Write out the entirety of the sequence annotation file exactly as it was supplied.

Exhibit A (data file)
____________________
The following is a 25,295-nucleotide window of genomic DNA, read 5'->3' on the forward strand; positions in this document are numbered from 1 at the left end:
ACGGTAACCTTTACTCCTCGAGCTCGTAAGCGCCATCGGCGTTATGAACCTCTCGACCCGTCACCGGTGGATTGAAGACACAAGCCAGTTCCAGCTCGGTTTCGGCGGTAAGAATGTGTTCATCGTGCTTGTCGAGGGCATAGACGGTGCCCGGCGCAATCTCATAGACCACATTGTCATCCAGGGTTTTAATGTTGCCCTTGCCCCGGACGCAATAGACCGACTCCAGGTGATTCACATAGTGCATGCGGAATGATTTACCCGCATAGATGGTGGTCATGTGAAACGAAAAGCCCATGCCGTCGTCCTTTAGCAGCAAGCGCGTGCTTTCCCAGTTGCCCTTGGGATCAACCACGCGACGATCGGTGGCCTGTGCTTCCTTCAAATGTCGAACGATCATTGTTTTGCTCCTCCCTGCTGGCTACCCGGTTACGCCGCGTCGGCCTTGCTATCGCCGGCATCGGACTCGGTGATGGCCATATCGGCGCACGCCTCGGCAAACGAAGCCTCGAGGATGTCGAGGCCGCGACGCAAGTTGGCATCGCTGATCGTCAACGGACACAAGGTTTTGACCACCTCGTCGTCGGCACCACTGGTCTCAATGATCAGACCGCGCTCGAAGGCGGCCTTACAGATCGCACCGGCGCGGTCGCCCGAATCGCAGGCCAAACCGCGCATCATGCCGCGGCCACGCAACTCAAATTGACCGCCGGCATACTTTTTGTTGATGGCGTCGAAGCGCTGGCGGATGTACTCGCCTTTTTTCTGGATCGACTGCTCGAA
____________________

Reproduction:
The following is a 25,295-nucleotide window of genomic DNA, read 5'->3' on the forward strand; positions in this document are numbered from 1 at the left end:
ACGGTAACCTTTACTCCTCGAGCTCGTAAGCGCCATCGGCGTTATGAACCTCTCGACCCGTCACCGGTGGATTGAAGACACAAGCCAGTTCCAGCTCGGTTTCGGCGGTAAGAATGTGTTCATCGTGCTTGTCGAGGGCATAGACGGTGCCCGGCGCAATCTCATAGACCACATTGTCATCCAGGGTTTTAATGTTGCCCTTGCCCCGGACGCAATAGACCGACTCCAGGTGATTCACATAGTGCATGCGGAATGATTTACCCGCATAGATGGTGGTCATGTGAAACGAAAAGCCCATGCCGTCGTCCTTTAGCAGCAAGCGCGTGCTTTCCCAGTTGCCCTTGGGATCAACCACGCGACGATCGGTGGCCTGTGCTTCCTTCAAATGTCGAACGATCATTGTTTTGCTCCTCCCTGCTGGCTACCCGGTTACGCCGCGTCGGCCTTGCTATCGCCGGCATCGGACTCGGTGATGGCCATATCGGCGCACGCCTCGGCAAACGAAGCCTCGAGGATGTCGAGGCCGCGACGCAAGTTGGCATCGCTGATCGTCAACGGACACAAGGTTTTGACCACCTCGTCGTCGGCACCACTGGTCTCAATGATCAGACCGCGCTCGAAGGCGGCCTTACAGATCGCACCGGCGCGGTCGCCCGAATCGCAGGCCAAACCGCGCATCATGCCGCGGCCACGCAACTCAAATTGACCGCCGGCATACTTTTTGTTGATGGCGTCGAAGCGCTGGCGGATGTACTCGCCTTTTTTCTGGATCGACTGCTCGAA